I followed the directions from thermomart, and also consulted this Amazon review for the Docooler temperature controller (thanks, Amazon reviewer!):

From the Amazon reviewer: Your hot wire from the wall should go to port 1 and 3. Neutral from the wall should go to 4 and neutral of the receptacle. Port 2 should go to the hot of the receptacle. ground from the wall should go to ground of the receptacle. Do you have an ohm meter? You can check to make sure that your wires are connected to the proper pins of your receptacle and cable.
See here:

From another reviewer: 
To hook up the unit I split an extension cord and put the temperature controller in the middle, which the following instructions detail: I purchased a  (just an extension cord, but heavy gauge, 18AWG $5.69 ) and cut it 1/3 of the way down from the female end. The only other parts needed are an extra piece of wire the same gauge as the wire in the extension cord 1.5" long and one wire nut (Norb says use the awesome Wago Japanese wire connectors instead). After cutting the extension cord and I then cut back 1.5 of an inch of the main insulation (on both pieces of the extension cable) exposing the 3 insulated wires per piece of cable. Next I stripped all of the insulators back 1/4 of an inch to exposes the wires (3 per piece of cable and twice on each side of the extra wire). The neutral, white, wires I joined together and mounted into terminal block 4. The male cable's (the one that plugs into the wall) black wire and one end of the extra wire were mounted into terminal block 3. The other end of the extra wire was mounted into terminal block 2. The black wire from the female side of the extension (part the crock or other device plugs into) was mounted into terminal block 1. The green (ground) wires from each side of the cable were connected with a wire nut. The two ends of the thermocouple were mounted into terminals blocks 5 and 6. I looped the ground up over the screw extrusion where the back plate mounts and screwed down the back plate (this holds the ground line up and pins the extension cable up into the back and force the ends of the now pieced back together extension cord out of each end of the temperature controller. 

After some hiccups, the digital temperature controller has been working perfectly!  The temperature probe is in the same thermal well as the old mechanical temperature sensor, and it gives temperature readings that are spot on.  The skid is behind a wall, about 4 feet away from the hot tub, in a basement.  Therefore it is in a cool environment.  The temperature in the thermal well therefore drops very quickly.  It will go from 104.5 degrees to 98.5 degrees in as little as 12 minutes. 

I've settled on the following settings for the controller:
setpoint = 105 degrees (the hot tub will be about 104 degrees at this setting)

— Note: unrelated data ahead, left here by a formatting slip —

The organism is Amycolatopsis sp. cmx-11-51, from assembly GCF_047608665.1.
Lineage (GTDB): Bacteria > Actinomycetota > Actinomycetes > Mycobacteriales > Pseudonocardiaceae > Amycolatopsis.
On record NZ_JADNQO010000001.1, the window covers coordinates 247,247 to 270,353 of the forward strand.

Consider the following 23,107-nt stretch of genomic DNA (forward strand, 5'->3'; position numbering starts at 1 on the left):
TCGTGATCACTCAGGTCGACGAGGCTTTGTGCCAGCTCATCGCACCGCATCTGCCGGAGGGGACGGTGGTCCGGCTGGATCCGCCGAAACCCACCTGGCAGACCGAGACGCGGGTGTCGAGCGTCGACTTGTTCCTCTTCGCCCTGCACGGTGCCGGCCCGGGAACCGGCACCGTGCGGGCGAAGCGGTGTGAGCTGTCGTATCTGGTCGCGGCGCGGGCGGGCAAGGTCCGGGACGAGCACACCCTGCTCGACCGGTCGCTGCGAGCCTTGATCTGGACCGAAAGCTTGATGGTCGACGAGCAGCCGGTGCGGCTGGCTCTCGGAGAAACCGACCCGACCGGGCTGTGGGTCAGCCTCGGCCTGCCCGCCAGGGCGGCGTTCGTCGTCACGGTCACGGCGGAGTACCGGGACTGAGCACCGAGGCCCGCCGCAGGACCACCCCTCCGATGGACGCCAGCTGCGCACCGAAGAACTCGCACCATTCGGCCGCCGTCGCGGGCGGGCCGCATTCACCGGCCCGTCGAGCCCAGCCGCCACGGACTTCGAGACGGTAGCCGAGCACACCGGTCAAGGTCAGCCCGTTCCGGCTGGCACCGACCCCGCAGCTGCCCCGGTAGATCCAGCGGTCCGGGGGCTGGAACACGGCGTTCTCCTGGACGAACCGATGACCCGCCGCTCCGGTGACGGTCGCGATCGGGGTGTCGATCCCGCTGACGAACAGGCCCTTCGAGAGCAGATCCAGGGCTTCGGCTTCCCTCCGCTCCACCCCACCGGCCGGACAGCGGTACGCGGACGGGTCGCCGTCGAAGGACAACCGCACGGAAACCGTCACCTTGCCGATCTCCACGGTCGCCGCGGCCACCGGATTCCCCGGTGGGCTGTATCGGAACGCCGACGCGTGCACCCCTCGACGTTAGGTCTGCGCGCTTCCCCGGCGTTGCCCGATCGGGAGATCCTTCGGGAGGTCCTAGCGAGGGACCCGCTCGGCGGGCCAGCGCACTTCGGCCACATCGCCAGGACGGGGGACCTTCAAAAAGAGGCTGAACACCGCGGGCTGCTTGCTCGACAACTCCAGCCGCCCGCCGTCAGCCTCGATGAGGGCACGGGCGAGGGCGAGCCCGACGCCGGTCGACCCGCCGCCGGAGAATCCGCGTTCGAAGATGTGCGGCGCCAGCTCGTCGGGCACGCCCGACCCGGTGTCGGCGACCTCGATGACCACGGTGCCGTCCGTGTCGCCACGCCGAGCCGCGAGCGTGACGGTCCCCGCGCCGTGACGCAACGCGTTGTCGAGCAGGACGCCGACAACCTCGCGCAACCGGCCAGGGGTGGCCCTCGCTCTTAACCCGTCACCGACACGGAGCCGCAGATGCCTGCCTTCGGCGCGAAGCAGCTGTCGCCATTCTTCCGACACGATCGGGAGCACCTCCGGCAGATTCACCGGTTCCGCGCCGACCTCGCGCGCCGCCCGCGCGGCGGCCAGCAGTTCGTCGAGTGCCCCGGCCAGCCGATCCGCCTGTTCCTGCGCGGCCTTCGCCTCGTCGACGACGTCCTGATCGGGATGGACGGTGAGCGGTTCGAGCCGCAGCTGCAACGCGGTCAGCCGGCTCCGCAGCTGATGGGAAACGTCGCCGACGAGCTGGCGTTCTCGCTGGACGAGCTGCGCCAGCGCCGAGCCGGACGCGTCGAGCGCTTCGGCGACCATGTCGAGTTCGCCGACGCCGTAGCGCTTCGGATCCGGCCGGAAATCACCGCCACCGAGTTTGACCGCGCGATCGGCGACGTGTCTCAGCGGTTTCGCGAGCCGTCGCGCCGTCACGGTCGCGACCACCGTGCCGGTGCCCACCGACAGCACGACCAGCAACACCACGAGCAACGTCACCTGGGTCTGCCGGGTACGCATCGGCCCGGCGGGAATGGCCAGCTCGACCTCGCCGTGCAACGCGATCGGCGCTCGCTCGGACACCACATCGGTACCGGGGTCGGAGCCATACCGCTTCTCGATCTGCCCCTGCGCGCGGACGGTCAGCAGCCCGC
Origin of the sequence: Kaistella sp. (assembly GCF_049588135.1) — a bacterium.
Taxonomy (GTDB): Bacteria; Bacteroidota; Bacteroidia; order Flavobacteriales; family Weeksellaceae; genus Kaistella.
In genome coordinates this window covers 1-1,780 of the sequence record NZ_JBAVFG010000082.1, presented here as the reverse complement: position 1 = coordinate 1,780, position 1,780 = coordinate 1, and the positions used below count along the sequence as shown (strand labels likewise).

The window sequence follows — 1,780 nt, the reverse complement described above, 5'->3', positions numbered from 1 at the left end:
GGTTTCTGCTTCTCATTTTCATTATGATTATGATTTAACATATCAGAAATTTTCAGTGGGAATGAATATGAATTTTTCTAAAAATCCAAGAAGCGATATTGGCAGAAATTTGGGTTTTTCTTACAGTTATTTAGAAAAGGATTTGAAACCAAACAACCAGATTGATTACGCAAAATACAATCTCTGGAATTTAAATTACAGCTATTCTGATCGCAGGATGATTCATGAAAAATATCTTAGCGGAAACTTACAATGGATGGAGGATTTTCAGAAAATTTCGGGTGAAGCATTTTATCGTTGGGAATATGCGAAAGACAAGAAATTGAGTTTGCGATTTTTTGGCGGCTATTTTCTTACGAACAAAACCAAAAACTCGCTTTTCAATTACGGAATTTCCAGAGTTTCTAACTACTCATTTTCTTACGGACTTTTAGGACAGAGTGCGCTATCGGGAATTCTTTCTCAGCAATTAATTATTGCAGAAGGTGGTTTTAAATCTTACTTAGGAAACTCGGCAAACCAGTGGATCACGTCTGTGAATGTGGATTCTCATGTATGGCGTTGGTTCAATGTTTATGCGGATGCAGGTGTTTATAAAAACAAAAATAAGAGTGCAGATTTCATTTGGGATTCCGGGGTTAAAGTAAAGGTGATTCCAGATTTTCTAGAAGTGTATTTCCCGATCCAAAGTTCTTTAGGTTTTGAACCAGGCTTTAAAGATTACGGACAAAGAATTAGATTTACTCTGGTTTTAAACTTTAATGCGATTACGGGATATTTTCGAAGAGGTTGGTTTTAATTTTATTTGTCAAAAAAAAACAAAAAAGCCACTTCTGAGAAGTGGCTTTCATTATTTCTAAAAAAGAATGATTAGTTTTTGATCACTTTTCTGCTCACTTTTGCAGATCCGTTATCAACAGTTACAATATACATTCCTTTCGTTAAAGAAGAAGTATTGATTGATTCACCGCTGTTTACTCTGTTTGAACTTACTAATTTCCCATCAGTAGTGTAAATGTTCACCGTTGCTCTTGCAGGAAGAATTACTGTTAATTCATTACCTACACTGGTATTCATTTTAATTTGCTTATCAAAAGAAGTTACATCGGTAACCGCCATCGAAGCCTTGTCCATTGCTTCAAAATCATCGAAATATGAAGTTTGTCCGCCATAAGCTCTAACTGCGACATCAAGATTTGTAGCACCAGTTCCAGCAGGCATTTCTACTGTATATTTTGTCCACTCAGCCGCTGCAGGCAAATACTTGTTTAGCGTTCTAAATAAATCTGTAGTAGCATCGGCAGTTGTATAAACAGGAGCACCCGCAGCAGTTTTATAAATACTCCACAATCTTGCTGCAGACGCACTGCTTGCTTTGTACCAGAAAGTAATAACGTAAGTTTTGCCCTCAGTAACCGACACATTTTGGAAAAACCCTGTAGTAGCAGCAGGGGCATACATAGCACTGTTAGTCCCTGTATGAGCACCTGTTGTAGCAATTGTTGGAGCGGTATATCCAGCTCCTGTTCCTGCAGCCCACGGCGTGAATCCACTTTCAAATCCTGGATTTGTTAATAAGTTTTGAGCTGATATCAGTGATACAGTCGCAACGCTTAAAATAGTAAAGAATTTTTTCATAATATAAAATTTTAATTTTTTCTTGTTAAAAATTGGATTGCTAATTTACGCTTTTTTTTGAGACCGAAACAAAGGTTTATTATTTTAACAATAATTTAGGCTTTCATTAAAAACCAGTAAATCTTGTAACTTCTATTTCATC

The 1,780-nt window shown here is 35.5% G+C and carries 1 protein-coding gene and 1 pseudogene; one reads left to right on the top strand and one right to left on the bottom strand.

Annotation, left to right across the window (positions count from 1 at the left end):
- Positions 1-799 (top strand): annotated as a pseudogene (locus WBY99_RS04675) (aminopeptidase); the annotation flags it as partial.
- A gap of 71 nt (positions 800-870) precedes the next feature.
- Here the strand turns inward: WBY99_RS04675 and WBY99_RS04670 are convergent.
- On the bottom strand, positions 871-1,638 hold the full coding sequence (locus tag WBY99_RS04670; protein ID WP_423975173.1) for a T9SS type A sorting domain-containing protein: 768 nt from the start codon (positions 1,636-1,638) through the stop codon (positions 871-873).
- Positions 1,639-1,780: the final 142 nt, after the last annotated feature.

HC = H for heating (the controller turns ON when temperature is lower than the setpoint minus the differential
d = differential = 10 degrees (controller turns ON when temperature in the thermal well reaches 95 degrees). 
PT = 0 (this sets a delay so that the controller only turns on after a time set by PT, to avoid turning a compressor or controller on and off too quickly.

Those are the settings that I've used, after much experimentation.  I am using the controller in its most basic settings -- adjusting only the setpoint and the differential temperature.  The controller goes off and then on every hour or so, and this is controlled by setting the differential higher or lower. 

I turned off the alarms, and I tried, but never figured out, the countdown timer (also, every time I tried to set the countdown timer, the entire unit would reset, quite a hassle).  At d=10 degrees, it takes from 30 minutes to an hours for the controller to turn back on after reaching the setpoint of 105 degrees.  The hot tub loses about 1 degree per hour, and it heats up at the rate of about 2 degrees per hour. 

I could let the controller run all day, and this would keep the hot tub at 104 degrees all day.  Rather than do this, I've put the hot tub on a standard mechanical timer.  (I have it on an Intermatic 2-prong timer now, but will be ordering this one, that has a 15-amp rating and is 3-pronged):

Century 24 Hour Plug-in Mechanical Timer Grounded

The timer turns on from 7AM to 11AM, heating the tub from 100 degrees (it has dropped to 100 degrees overnight) to 104 degrees.  It then turns on again from 6pm to 9pm, heating the tub from about 101 to 102 degrees (which it has dropped to during the day) to 104 degrees.  I generally use the tub after 10pm, so this timing schedule works well.  Obviously if you prefer using your hot tub at different times of the day, you may want to adjust the timer settings, or keep your tub at a set temperature all day, 24 hours a day.  You can do either with this temperature controller.